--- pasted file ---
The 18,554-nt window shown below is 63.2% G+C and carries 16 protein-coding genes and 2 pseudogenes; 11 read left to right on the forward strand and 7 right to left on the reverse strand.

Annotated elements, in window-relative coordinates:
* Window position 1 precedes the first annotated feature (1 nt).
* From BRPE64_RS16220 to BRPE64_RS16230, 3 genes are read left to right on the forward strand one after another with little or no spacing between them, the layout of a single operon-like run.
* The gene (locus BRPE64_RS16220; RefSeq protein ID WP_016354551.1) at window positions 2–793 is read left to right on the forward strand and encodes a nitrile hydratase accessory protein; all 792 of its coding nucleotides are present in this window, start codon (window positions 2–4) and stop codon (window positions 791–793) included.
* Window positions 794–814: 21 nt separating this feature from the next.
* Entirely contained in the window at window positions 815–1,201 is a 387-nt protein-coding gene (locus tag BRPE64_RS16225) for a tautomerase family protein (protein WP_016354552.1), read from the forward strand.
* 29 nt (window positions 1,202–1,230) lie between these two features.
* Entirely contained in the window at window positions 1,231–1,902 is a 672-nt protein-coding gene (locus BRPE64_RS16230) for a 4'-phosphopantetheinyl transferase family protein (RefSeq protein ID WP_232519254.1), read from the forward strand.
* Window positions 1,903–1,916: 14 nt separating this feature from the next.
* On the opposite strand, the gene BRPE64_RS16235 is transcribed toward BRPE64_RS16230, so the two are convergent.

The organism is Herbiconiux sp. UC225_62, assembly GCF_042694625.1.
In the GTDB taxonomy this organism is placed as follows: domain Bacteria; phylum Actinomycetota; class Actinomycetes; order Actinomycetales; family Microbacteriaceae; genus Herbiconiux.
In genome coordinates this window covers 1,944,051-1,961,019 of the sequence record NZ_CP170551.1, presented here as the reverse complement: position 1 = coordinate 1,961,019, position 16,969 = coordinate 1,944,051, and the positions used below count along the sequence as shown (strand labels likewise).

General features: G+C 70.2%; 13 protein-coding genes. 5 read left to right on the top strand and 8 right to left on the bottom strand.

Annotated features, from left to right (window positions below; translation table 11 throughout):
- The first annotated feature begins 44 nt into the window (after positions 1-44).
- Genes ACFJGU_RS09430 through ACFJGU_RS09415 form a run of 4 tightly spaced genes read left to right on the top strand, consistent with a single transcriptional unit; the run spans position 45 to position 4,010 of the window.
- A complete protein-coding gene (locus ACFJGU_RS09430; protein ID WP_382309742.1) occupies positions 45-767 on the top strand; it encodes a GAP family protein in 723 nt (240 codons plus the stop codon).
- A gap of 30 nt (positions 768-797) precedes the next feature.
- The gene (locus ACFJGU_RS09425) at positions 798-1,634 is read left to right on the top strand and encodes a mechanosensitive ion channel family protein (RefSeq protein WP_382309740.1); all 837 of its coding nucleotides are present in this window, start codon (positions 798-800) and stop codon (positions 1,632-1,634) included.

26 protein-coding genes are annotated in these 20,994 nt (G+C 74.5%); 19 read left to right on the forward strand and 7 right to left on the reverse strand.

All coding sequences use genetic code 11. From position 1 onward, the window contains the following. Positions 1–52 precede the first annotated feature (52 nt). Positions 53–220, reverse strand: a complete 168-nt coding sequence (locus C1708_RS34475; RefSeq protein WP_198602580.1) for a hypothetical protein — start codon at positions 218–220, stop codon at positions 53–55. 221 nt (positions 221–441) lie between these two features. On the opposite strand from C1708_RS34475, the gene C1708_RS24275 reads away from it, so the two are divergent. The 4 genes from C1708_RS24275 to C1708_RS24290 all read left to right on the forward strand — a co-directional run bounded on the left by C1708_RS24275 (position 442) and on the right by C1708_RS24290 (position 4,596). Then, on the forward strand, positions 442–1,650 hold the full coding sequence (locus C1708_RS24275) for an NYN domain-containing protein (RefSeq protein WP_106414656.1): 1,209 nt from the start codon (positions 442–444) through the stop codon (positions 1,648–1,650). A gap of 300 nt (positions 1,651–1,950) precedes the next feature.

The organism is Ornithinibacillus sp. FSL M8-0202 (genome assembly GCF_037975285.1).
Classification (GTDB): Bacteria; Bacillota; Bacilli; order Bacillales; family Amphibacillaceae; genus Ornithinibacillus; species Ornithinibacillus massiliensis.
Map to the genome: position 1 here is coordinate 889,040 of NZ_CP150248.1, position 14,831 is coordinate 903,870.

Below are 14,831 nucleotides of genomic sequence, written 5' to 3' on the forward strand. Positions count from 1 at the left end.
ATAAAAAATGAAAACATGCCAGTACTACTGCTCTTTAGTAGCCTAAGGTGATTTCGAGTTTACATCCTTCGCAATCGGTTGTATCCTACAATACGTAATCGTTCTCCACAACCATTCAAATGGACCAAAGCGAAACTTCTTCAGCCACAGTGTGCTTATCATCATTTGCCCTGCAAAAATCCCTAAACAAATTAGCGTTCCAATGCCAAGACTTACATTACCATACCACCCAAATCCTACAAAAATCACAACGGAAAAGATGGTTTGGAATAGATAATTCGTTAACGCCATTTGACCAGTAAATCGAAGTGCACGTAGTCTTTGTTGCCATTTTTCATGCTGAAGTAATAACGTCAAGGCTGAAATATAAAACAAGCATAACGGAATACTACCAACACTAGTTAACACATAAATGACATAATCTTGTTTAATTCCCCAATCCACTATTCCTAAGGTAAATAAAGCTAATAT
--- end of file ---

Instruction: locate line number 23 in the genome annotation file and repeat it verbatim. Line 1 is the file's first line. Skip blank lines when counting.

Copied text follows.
All coding sequences use genetic code 11. From position 1 onward, the window contains the following. Positions 1–52 precede the first annotated feature (52 nt). Positions 53–220, reverse strand: a complete 168-nt coding sequence (locus C1708_RS34475; RefSeq protein WP_198602580.1) for a hypothetical protein — start codon at positions 218–220, stop codon at positions 53–55. 221 nt (positions 221–441) lie between these two features. On the opposite strand from C1708_RS34475, the gene C1708_RS24275 reads away from it, so the two are divergent. The 4 genes from C1708_RS24275 to C1708_RS24290 all read left to right on the forward strand — a co-directional run bounded on the left by C1708_RS24275 (position 442) and on the right by C1708_RS24290 (position 4,596). Then, on the forward strand, positions 442–1,650 hold the full coding sequence (locus C1708_RS24275) for an NYN domain-containing protein (RefSeq protein WP_106414656.1): 1,209 nt from the start codon (positions 442–444) through the stop codon (positions 1,648–1,650). A gap of 300 nt (positions 1,651–1,950) precedes the next feature.